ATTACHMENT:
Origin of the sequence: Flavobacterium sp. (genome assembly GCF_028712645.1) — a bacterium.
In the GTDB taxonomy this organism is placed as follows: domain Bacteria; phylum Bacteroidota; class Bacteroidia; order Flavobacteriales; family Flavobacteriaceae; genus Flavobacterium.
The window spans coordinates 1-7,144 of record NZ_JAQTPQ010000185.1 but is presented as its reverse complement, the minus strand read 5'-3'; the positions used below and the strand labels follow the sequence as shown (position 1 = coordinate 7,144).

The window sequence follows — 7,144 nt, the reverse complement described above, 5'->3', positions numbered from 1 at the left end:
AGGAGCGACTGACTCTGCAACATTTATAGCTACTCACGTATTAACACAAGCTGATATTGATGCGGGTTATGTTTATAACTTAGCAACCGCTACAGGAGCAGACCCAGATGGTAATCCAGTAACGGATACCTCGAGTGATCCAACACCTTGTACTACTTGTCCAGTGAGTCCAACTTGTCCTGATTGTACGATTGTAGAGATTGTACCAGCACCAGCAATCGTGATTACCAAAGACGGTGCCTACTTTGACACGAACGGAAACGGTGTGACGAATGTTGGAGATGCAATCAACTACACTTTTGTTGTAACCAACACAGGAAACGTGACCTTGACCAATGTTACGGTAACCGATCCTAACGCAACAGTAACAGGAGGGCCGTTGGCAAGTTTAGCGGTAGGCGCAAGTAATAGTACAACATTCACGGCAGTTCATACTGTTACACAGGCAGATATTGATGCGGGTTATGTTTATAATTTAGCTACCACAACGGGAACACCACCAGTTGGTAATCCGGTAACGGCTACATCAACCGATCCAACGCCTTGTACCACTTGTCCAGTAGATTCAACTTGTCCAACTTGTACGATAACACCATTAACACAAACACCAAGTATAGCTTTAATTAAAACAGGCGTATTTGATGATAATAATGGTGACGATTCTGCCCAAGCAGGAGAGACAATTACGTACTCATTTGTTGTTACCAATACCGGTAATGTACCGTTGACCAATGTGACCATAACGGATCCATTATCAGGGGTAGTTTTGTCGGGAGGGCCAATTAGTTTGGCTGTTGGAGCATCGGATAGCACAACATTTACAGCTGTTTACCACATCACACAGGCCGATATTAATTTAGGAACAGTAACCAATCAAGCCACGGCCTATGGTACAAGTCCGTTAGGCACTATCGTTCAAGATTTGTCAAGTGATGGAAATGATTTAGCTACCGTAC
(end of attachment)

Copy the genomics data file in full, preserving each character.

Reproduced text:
Origin of the sequence: Flavobacterium sp. (genome assembly GCF_028712645.1) — a bacterium.
In the GTDB taxonomy this organism is placed as follows: domain Bacteria; phylum Bacteroidota; class Bacteroidia; order Flavobacteriales; family Flavobacteriaceae; genus Flavobacterium.
The window spans coordinates 1-7,144 of record NZ_JAQTPQ010000185.1 but is presented as its reverse complement, the minus strand read 5'-3'; the positions used below and the strand labels follow the sequence as shown (position 1 = coordinate 7,144).

The window sequence follows — 7,144 nt, the reverse complement described above, 5'->3', positions numbered from 1 at the left end:
AGGAGCGACTGACTCTGCAACATTTATAGCTACTCACGTATTAACACAAGCTGATATTGATGCGGGTTATGTTTATAACTTAGCAACCGCTACAGGAGCAGACCCAGATGGTAATCCAGTAACGGATACCTCGAGTGATCCAACACCTTGTACTACTTGTCCAGTGAGTCCAACTTGTCCTGATTGTACGATTGTAGAGATTGTACCAGCACCAGCAATCGTGATTACCAAAGACGGTGCCTACTTTGACACGAACGGAAACGGTGTGACGAATGTTGGAGATGCAATCAACTACACTTTTGTTGTAACCAACACAGGAAACGTGACCTTGACCAATGTTACGGTAACCGATCCTAACGCAACAGTAACAGGAGGGCCGTTGGCAAGTTTAGCGGTAGGCGCAAGTAATAGTACAACATTCACGGCAGTTCATACTGTTACACAGGCAGATATTGATGCGGGTTATGTTTATAATTTAGCTACCACAACGGGAACACCACCAGTTGGTAATCCGGTAACGGCTACATCAACCGATCCAACGCCTTGTACCACTTGTCCAGTAGATTCAACTTGTCCAACTTGTACGATAACACCATTAACACAAACACCAAGTATAGCTTTAATTAAAACAGGCGTATTTGATGATAATAATGGTGACGATTCTGCCCAAGCAGGAGAGACAATTACGTACTCATTTGTTGTTACCAATACCGGTAATGTACCGTTGACCAATGTGACCATAACGGATCCATTATCAGGGGTAGTTTTGTCGGGAGGGCCAATTAGTTTGGCTGTTGGAGCATCGGATAGCACAACATTTACAGCTGTTTACCACATCACACAGGCCGATATTAATTTAGGAACAGTAACCAATCAAGCCACGGCCTATGGTACAAGTCCGTTAGGCACTATCGTTCAAGATTTGTCAAGTGATGGAAATGATTTAGCTACCGTAC